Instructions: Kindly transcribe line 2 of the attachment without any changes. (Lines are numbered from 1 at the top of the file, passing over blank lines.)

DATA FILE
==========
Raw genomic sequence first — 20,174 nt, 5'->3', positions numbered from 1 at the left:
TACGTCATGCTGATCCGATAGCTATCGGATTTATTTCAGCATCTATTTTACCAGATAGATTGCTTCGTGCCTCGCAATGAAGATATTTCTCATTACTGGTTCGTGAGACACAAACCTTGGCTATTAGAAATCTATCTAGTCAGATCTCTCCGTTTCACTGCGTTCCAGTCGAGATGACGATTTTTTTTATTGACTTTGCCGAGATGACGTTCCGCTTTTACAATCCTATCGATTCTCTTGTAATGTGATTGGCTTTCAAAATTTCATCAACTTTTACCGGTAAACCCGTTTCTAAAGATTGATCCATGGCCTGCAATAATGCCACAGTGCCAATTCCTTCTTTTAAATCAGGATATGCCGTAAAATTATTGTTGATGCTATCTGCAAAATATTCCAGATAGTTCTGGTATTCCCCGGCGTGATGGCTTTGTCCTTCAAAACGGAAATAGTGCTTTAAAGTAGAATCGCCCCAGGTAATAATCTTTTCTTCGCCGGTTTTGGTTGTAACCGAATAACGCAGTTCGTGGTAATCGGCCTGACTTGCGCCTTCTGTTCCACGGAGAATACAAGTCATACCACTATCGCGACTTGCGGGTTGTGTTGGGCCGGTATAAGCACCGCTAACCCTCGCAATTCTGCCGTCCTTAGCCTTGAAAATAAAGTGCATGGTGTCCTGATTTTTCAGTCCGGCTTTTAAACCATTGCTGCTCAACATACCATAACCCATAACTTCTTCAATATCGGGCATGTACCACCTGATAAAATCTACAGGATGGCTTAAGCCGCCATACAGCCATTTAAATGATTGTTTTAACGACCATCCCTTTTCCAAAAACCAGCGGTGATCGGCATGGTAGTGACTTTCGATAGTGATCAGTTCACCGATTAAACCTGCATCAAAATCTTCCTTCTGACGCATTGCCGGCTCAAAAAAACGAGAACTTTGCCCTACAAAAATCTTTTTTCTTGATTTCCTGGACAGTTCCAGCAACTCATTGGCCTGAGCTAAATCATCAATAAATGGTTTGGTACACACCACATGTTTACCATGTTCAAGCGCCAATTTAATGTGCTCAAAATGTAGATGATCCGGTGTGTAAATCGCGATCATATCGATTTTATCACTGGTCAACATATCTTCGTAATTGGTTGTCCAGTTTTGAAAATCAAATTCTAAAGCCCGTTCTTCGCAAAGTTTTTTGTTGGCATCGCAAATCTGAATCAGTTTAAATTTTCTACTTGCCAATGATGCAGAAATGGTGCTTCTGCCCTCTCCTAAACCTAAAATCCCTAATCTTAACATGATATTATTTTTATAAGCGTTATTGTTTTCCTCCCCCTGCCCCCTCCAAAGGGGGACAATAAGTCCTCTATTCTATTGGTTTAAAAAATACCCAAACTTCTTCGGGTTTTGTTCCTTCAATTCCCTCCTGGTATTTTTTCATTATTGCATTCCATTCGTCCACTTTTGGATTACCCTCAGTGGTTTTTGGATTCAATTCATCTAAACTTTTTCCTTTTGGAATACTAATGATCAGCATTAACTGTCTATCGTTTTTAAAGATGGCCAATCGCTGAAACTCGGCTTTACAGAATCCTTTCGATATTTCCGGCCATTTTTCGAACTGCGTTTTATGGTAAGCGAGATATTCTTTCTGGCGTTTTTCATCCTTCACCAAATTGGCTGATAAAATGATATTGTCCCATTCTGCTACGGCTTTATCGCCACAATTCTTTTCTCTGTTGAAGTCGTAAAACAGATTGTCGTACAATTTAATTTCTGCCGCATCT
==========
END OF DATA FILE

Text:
TACGTCATGCTGATCCGATAGCTATCGGATTTATTTCAGCATCTATTTTACCAGATAGATTGCTTCGTGCCTCGCAATGAAGATATTTCTCATTACTGGTTCGTGAGACACAAACCTTGGCTATTAGAAATCTATCTAGTCAGATCTCTCCGTTTCACTGCGTTCCAGTCGAGATGACGATTTTTTTTATTGACTTTGCCGAGATGACGTTCCGCTTTTACAATCCTATCGATTCTCTTGTAATGTGATTGGCTTTCAAAATTTCATCAACTTTTACCGGTAAACCCGTTTCTAAAGATTGATCCATGGCCTGCAATAATGCCACAGTGCCAATTCCTTCTTTTAAATCAGGATATGCCGTAAAATTATTGTTGATGCTATCTGCAAAATATTCCAGATAGTTCTGGTATTCCCCGGCGTGATGGCTTTGTCCTTCAAAACGGAAATAGTGCTTTAAAGTAGAATCGCCCCAGGTAATAATCTTTTCTTCGCCGGTTTTGGTTGTAACCGAATAACGCAGTTCGTGGTAATCGGCCTGACTTGCGCCTTCTGTTCCACGGAGAATACAAGTCATACCACTATCGCGACTTGCGGGTTGTGTTGGGCCGGTATAAGCACCGCTAACCCTCGCAATTCTGCCGTCCTTAGCCTTGAAAATAAAGTGCATGGTGTCCTGATTTTTCAGTCCGGCTTTTAAACCATTGCTGCTCAACATACCATAACCCATAACTTCTTCAATATCGGGCATGTACCACCTGATAAAATCTACAGGATGGCTTAAGCCGCCATACAGCCATTTAAATGATTGTTTTAACGACCATCCCTTTTCCAAAAACCAGCGGTGATCGGCATGGTAGTGACTTTCGATAGTGATCAGTTCACCGATTAAACCTGCATCAAAATCTTCCTTCTGACGCATTGCCGGCTCAAAAAAACGAGAACTTTGCCCTACAAAAATCTTTTTTCTTGATTTCCTGGACAGTTCCAGCAACTCATTGGCCTGAGCTAAATCATCAATAAATGGTTTGGTACACACCACATGTTTACCATGTTCAAGCGCCAATTTAATGTGCTCAAAATGTAGATGATCCGGTGTGTAAATCGCGATCATATCGATTTTATCACTGGTCAACATATCTTCGTAATTGGTTGTCCAGTTTTGAAAATCAAATTCTAAAGCCCGTTCTTCGCAAAGTTTTTTGTTGGCATCGCAAATCTGAATCAGTTTAAATTTTCTACTTGCCAATGATGCAGAAATGGTGCTTCTGCCCTCTCCTAAACCTAAAATCCCTAATCTTAACATGATATTATTTTTATAAGCGTTATTGTTTTCCTCCCCCTGCCCCCTCCAAAGGGGGACAATAAGTCCTCTATTCTATTGGTTTAAAAAATACCCAAACTTCTTCGGGTTTTGTTCCTTCAATTCCCTCCTGGTATTTTTTCATTATTGCATTCCATTCGTCCACTTTTGGATTACCCTCAGTGGTTTTTGGATTCAATTCATCTAAACTTTTTCCTTTTGGAATACTAATGATCAGCATTAACTGTCTATCGTTTTTAAAGATGGCCAATCGCTGAAACTCGGCTTTACAGAATCCTTTCGATATTTCCGGCCATTTTTCGAACTGCGTTTTATGGTAAGCGAGATATTCTTTCTGGCGTTTTTCATCCTTCACCAAATTGGCTGATAAAATGATATTGTCCCATTCTGCTACGGCTTTATCGCCACAATTCTTTTCTCTGTTGAAGTCGTAAAACAGATTGTCGTACAATTTAATTTCTGCCGCATCT